Last highwayman hung in Hemel Hempstead

The last man convicted of highway robbery executed in 1802

By Richard Foster

Boxmoor Common

Robert Snooks (1761-1802) became the last man in England to be hung for highway robbery on 11th March 1802.

Snooks, a resident of Hemel Hempstead, Herts, was convicted of robbing a post boy on Boxmoor Common, and the scene of his crime became the place of his execution and subsequent grave. A memorial plaque was placed there in 1904, and Snooks had a bar named after him in the town.

This page was added on 03/11/2009.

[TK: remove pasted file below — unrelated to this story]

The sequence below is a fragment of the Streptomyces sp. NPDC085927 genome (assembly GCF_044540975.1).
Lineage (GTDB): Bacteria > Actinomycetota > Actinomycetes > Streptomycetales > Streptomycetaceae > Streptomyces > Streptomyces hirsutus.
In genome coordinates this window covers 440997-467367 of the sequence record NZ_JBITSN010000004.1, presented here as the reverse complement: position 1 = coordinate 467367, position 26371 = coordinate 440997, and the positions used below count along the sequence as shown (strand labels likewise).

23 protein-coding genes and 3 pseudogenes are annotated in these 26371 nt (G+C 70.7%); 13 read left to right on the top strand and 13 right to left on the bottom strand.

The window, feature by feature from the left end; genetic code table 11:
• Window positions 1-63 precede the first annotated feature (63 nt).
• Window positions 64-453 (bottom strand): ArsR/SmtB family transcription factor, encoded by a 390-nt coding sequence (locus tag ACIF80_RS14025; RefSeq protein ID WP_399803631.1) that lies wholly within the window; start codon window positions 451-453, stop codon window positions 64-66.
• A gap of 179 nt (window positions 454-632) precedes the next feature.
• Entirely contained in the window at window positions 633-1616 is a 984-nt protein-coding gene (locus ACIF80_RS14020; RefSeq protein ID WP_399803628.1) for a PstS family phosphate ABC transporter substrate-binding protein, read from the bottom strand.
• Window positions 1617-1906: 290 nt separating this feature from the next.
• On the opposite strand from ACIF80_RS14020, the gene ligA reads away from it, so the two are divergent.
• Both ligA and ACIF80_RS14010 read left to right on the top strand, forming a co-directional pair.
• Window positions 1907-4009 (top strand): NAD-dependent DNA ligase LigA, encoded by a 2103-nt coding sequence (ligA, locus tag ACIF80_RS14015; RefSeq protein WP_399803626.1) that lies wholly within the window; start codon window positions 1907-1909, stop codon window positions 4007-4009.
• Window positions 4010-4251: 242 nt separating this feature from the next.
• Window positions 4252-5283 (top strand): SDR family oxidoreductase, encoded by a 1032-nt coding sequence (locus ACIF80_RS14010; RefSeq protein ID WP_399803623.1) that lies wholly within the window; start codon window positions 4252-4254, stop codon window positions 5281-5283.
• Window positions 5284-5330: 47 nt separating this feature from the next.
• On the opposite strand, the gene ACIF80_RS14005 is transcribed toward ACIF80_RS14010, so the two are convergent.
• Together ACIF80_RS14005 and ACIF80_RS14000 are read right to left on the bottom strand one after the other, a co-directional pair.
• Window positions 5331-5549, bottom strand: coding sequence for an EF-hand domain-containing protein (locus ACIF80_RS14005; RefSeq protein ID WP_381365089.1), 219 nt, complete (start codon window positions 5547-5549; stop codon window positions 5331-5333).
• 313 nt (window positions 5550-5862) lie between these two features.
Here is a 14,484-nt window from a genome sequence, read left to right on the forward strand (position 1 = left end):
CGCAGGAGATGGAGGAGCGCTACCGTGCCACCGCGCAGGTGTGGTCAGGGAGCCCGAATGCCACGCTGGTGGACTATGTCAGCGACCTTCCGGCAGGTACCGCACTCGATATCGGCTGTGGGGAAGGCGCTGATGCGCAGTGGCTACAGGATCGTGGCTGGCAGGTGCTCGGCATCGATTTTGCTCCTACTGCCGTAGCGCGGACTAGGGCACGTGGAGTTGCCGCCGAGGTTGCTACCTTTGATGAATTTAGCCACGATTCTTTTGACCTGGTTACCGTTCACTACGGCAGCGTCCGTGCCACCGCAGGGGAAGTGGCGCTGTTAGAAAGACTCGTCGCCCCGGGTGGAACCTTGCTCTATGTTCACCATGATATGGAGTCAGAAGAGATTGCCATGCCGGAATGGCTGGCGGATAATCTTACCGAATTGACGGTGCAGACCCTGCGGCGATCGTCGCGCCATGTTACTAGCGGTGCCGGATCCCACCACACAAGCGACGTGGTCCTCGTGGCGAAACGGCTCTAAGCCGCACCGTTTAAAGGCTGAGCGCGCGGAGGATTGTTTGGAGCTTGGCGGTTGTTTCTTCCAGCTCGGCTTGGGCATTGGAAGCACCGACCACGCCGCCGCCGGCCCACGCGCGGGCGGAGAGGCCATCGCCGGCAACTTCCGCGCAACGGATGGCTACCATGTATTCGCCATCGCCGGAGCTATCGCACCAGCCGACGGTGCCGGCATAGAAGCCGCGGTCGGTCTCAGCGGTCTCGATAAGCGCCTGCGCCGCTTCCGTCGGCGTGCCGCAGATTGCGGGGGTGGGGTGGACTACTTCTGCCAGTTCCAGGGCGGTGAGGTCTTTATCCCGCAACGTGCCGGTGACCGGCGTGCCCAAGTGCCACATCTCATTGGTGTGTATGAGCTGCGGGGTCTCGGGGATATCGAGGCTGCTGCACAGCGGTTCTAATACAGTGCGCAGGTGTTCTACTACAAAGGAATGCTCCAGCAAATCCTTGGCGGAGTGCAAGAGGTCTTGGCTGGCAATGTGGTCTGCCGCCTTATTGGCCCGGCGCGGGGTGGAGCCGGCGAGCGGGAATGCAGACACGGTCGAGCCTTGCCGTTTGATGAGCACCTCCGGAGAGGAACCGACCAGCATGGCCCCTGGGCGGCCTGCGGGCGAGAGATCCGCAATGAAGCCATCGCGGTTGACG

Comments about this page

  • His name wasn’t ‘Robert Snooks’; It was actually ‘James Snooks’. The grave-stone/marker shown in the picture was erected by a Victorian historian club who thought his name was Robert, but this was a misunderstanding caused by the corruption of him being referred to as the “robber Snooks”. Images of him being a young dashing highwayman on horseback are very misleading – he was of average hight, rather rotund, in his late ’30s/early ’40s and his face was pitted with small pox. He did ride on a horse to aid his highway robbery, though.

    By Rob F (19/08/2012)

Add a comment about this page

Your email address will not be published. Required fields are marked *

Share this
Share on FacebookTweet about this on TwitterPin on PinterestShare on Google+Email this to someone